Training Camp reminds me of a zoo. Not in the metaphorical sense, in that I mean it's crazy—it's not crazy—I mean a zoo in the spectacle sense. It's mass voyeurism where crowds quietly watch the beasts mill about in their natural habitat and occasionally yell out to them in hopes of some kind of a reaction. It's a peak behind the curtain where one might hope for football math to emerge to them from the practice field like a John Nash chalkboard, but instead you see a lot of the third-string offense running the same screen play against a defense of coaching staff members holding big puffy shields to occasionally whack anybody that runs past them.
It's dry and mellow, yet well attended. Discussion throughout the rows of cheap metal bleachers is sparse and typically it consists of folks asking each other where various players went to college. If the players were gorillas wrestling about in their enclosure, you would pretty much get the same vibe from those watching.
Like with all zoos, I began to empathize with the creatures themselves. These men have been given an area surrounded by terrible air quality. Here is Pete Rose Way, there is I75, here are trains, there are piles of river industry. Even my lungs felt the pinch of pollution as I walked the many blocks from free parking to the practice field.
Once seated, like everyone else I assume, I began to marvel at the really big ones. Andrew Whitworth and Dennis Roland looked like Transformers as they stretched and tried touching their toes. Andre Smith looked in fine shape too with only a respectable lineman belly showing. All the concerns of his offseason work ethic eased up in my opinion as I admired his build from afar.
Then I noticed the new young chap, Kevin Zeitler. He looked rather smallish next to these other prize-winning cattle. I wondered how he was gonna hold up on the pro level until I remembered that all of these guys weigh more than 300 lbs. All of them. That being said, this man did not look like a fat man at all. Unlike Whitworth who has surprisingly skinny ankles for such a large man, Zeitler is tree-trunk legged, he has a thick, wide torso but he is by no means fat. Also, he is supremely flexible. While the other beefcakes awkwardly bent to to reach their cleats, Zeitler grasped the grass well out in front of him and shifted from side to side problem-free. Never have I been more impressed with a person simply stretching, but after watching this little lineman do his thing, I now know why Marvin Lewis is so caught up in the knee benders. This guy isn't clumsy and he should do well at keeping his legs healthy with such athleticism and flexibility. That alone made me a believer in this kid.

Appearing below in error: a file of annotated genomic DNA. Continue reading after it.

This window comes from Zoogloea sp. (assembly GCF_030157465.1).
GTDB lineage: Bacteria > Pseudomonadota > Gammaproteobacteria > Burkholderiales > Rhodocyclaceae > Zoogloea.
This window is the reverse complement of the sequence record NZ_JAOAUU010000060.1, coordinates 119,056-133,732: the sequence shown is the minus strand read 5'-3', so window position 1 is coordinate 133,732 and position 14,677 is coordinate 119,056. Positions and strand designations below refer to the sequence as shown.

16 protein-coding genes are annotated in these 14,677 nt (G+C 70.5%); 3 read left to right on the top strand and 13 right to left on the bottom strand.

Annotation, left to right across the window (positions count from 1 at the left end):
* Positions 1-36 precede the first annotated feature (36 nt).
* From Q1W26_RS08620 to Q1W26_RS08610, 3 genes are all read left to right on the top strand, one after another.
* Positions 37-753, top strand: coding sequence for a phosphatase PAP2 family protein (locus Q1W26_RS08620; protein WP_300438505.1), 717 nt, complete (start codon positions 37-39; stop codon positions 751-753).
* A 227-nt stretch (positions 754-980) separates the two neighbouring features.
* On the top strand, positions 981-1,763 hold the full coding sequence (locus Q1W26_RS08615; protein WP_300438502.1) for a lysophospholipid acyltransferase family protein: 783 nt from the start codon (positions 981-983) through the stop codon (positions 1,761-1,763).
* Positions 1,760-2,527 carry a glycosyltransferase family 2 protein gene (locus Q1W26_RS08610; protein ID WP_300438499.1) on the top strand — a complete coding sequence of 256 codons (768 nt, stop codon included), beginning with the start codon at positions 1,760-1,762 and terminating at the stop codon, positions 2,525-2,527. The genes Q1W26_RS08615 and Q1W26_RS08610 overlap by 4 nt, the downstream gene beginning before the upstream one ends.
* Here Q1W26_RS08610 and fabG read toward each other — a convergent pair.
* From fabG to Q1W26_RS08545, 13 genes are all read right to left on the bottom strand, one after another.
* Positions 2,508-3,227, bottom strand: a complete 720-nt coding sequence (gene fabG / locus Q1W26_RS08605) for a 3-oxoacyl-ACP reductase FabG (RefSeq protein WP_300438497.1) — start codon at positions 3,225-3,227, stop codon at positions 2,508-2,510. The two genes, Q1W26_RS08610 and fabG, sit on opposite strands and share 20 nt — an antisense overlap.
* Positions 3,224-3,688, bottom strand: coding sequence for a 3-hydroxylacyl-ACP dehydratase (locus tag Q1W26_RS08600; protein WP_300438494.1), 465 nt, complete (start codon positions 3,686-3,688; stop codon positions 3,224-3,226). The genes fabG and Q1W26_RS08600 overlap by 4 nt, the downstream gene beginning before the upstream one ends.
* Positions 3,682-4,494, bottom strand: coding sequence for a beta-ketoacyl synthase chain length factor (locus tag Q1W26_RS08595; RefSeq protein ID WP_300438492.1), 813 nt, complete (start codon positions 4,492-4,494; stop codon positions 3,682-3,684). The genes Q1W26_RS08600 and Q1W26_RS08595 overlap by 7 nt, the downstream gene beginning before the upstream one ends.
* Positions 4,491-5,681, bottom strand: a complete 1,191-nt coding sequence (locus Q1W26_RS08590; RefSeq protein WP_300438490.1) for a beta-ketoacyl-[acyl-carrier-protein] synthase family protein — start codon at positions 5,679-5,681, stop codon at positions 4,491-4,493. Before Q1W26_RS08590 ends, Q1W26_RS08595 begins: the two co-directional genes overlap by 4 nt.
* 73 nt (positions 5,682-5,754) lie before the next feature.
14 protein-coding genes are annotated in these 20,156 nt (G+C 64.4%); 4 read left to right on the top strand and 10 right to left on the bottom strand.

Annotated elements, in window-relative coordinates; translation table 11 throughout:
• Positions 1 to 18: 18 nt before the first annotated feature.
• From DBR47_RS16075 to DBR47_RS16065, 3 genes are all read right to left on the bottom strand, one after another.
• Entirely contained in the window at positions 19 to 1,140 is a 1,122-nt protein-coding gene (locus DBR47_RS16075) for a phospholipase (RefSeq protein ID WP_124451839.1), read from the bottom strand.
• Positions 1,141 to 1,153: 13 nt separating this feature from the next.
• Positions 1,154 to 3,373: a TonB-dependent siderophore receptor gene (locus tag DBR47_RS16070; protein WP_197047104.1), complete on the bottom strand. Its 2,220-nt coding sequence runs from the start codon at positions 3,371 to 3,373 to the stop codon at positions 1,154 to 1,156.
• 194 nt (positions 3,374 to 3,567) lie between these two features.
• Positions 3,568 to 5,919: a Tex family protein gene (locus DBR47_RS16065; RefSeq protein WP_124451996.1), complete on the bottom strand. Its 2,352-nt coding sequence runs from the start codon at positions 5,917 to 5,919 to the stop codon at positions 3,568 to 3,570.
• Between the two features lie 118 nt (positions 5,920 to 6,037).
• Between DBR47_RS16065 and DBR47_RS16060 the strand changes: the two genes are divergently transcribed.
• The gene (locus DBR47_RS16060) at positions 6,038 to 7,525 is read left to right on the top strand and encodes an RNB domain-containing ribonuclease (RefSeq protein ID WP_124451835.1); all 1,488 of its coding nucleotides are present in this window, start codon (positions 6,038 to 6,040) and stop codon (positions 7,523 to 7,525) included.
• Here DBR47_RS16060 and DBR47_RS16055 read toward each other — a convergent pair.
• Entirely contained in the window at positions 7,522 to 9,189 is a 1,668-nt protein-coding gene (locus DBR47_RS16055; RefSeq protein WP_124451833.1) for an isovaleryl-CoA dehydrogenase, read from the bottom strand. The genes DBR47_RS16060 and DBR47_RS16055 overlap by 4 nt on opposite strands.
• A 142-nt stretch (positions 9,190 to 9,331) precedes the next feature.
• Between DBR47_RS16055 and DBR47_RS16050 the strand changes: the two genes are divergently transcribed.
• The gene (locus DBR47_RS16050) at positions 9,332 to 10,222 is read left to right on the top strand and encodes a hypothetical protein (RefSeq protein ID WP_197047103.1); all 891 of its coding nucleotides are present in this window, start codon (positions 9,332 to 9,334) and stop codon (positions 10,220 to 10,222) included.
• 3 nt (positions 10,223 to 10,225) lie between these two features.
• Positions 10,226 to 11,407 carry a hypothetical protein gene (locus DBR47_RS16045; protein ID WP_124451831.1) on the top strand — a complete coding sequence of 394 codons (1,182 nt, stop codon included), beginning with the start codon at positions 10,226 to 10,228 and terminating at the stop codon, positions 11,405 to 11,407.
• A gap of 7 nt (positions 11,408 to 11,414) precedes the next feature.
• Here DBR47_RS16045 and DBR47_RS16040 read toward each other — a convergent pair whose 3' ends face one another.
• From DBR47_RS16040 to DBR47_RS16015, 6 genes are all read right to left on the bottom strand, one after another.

The other individual whose sheer size affected me was Jermaine Gresham. He is a power forward in shoulder pads, a Julius Peppers on offense. No wonder people gush all over his potential. He is simply enormous. I saw a few interesting screens to him which I liked and he made a nice over-the-shoulder grab after beating Dan Skuta on a sideline throw by Andy Dalton. Now that I have seen him up fairly close, my expectations of him have grown almost as big as he is. Orson Charles, by no surprise, looks a little slight in comparison. I thought Charles looked like a thick receiver but not a tight end. Antonio Bryant with the Bucs comes to mind as a comparable build. Charles looks fairly agile, but I am now worried about how well he can block.